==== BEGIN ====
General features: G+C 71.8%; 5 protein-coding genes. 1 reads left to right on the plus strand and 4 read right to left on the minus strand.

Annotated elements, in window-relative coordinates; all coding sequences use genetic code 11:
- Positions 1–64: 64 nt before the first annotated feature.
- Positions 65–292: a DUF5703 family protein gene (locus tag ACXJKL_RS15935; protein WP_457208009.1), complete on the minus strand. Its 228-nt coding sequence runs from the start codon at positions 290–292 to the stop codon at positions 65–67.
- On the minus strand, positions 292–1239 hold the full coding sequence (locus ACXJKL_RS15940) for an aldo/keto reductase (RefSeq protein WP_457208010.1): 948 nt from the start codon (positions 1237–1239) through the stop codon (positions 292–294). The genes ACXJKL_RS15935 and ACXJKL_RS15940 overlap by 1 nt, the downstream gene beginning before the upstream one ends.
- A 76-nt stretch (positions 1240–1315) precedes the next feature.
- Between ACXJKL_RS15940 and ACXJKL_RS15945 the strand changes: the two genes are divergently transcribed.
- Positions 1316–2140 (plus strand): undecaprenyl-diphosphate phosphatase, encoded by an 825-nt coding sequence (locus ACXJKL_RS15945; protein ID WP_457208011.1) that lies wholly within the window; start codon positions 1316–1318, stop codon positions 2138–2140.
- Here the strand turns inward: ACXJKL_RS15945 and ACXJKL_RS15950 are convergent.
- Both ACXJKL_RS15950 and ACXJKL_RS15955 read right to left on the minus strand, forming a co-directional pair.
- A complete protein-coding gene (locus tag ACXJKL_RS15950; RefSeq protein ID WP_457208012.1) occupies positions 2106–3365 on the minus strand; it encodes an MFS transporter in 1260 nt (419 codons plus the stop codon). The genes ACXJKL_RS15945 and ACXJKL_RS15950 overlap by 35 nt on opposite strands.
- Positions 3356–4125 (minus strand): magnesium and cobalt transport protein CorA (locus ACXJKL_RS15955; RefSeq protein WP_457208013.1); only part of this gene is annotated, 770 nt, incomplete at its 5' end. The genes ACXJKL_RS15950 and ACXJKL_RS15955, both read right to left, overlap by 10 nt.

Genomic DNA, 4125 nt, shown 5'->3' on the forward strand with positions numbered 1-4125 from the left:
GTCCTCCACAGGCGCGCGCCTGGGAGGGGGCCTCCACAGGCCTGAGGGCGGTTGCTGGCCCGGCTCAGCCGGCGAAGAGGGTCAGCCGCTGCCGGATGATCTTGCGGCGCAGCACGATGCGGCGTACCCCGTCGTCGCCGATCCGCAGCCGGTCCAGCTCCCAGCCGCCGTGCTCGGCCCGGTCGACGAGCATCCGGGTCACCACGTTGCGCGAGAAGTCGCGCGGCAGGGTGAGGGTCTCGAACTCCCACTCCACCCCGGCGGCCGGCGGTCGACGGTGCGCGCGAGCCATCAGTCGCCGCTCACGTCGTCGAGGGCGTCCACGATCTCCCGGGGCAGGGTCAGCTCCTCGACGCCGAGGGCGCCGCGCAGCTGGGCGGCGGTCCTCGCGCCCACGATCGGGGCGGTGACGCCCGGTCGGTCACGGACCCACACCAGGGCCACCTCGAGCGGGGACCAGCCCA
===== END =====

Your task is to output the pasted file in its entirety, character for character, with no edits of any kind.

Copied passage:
General features: G+C 71.8%; 5 protein-coding genes. 1 reads left to right on the plus strand and 4 read right to left on the minus strand.

Annotated elements, in window-relative coordinates; all coding sequences use genetic code 11:
- Positions 1–64: 64 nt before the first annotated feature.
- Positions 65–292: a DUF5703 family protein gene (locus tag ACXJKL_RS15935; protein WP_457208009.1), complete on the minus strand. Its 228-nt coding sequence runs from the start codon at positions 290–292 to the stop codon at positions 65–67.
- On the minus strand, positions 292–1239 hold the full coding sequence (locus ACXJKL_RS15940) for an aldo/keto reductase (RefSeq protein WP_457208010.1): 948 nt from the start codon (positions 1237–1239) through the stop codon (positions 292–294). The genes ACXJKL_RS15935 and ACXJKL_RS15940 overlap by 1 nt, the downstream gene beginning before the upstream one ends.
- A 76-nt stretch (positions 1240–1315) precedes the next feature.
- Between ACXJKL_RS15940 and ACXJKL_RS15945 the strand changes: the two genes are divergently transcribed.
- Positions 1316–2140 (plus strand): undecaprenyl-diphosphate phosphatase, encoded by an 825-nt coding sequence (locus ACXJKL_RS15945; protein ID WP_457208011.1) that lies wholly within the window; start codon positions 1316–1318, stop codon positions 2138–2140.
- Here the strand turns inward: ACXJKL_RS15945 and ACXJKL_RS15950 are convergent.
- Both ACXJKL_RS15950 and ACXJKL_RS15955 read right to left on the minus strand, forming a co-directional pair.
- A complete protein-coding gene (locus tag ACXJKL_RS15950; RefSeq protein ID WP_457208012.1) occupies positions 2106–3365 on the minus strand; it encodes an MFS transporter in 1260 nt (419 codons plus the stop codon). The genes ACXJKL_RS15945 and ACXJKL_RS15950 overlap by 35 nt on opposite strands.
- Positions 3356–4125 (minus strand): magnesium and cobalt transport protein CorA (locus ACXJKL_RS15955; RefSeq protein WP_457208013.1); only part of this gene is annotated, 770 nt, incomplete at its 5' end. The genes ACXJKL_RS15950 and ACXJKL_RS15955, both read right to left, overlap by 10 nt.

Genomic DNA, 4125 nt, shown 5'->3' on the forward strand with positions numbered 1-4125 from the left:
GTCCTCCACAGGCGCGCGCCTGGGAGGGGGCCTCCACAGGCCTGAGGGCGGTTGCTGGCCCGGCTCAGCCGGCGAAGAGGGTCAGCCGCTGCCGGATGATCTTGCGGCGCAGCACGATGCGGCGTACCCCGTCGTCGCCGATCCGCAGCCGGTCCAGCTCCCAGCCGCCGTGCTCGGCCCGGTCGACGAGCATCCGGGTCACCACGTTGCGCGAGAAGTCGCGCGGCAGGGTGAGGGTCTCGAACTCCCACTCCACCCCGGCGGCCGGCGGTCGACGGTGCGCGCGAGCCATCAGTCGCCGCTCACGTCGTCGAGGGCGTCCACGATCTCCCGGGGCAGGGTCAGCTCCTCGACGCCGAGGGCGCCGCGCAGCTGGGCGGCGGTCCTCGCGCCCACGATCGGGGCGGTGACGCCCGGTCGGTCACGGACCCACACCAGGGCCACCTCGAGCGGGGACCAGCCCA